EtherCAT interface for RTD temperature sensors

I/O terminal from Beckhoff provides direct connection to sensor. Newest in growing line.

By Peter Welander January 18, 2010

Also read: Beckhoff Automation says to use PC-based control, not PLCs; here’s why .

The new EL3201-0020 EtherCAT I/O terminal from Beckhoff Automation provides a precision interface for RTD (resistance temperature device) sensors. The company says this is the next in its growing selection of high-precision analog interfaces under the Scientific Automation umbrella.

With its high basic accuracy, the measuring error is reduced to Beckhoff contends this measurement technology is the basis for the integration of high-precision measurement technology without requiring special components. This leads to more cost-effective and streamlined industrial systems.
The EL3201-0020 EtherCAT Terminal enables direct connection of a resistance sensor (PT100) using 4-wire technology. The sensors’ characteristic curves are implemented over their complete measuring range and are made available to the higher-level control system in a suitably linear form.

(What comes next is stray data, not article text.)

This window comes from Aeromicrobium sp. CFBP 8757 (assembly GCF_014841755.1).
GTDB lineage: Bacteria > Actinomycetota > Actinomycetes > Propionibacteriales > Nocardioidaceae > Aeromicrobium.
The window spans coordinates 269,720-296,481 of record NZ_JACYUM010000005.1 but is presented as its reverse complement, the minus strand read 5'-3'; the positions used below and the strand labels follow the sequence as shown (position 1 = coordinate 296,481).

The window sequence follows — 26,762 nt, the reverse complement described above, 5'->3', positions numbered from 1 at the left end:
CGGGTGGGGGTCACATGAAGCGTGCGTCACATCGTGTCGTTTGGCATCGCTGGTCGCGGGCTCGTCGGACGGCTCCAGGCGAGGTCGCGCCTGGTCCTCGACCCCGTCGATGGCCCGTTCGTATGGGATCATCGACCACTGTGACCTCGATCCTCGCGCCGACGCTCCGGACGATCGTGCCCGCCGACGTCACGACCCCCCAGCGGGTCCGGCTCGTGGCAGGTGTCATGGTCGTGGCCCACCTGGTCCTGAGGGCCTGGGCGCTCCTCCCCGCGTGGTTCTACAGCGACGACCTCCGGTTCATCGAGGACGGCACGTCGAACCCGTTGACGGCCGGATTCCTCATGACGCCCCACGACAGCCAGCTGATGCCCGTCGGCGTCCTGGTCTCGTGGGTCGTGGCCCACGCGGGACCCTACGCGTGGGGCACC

Beckhoff says it has designed the larger product family of terminals to offer simple, inexpensive solutions for integrating high-precision measurement technology without the need for complex "black box" systems. The ability to reproduce results reliably is becoming increasingly important in a wide range of automation applications in order to optimize parameters and ensure verifiability, such as for online quality monitoring in running processes. The devices include a calibration certificate that authenticates the measuring accuracy of the terminal and the exact measuring error. Online download of the certificate based on the serial number and terminal handling similar to common analog terminals make the application of high-precision measurement technology very convenient.

Beckhoff calls this new approach " Scientific Automation ." It integrates engineering functions beyond traditional PLC and motion technologies into automation software, and uses EtherCAT to transmit measurement data.

-Edited by Peter Welander, process industries editor,
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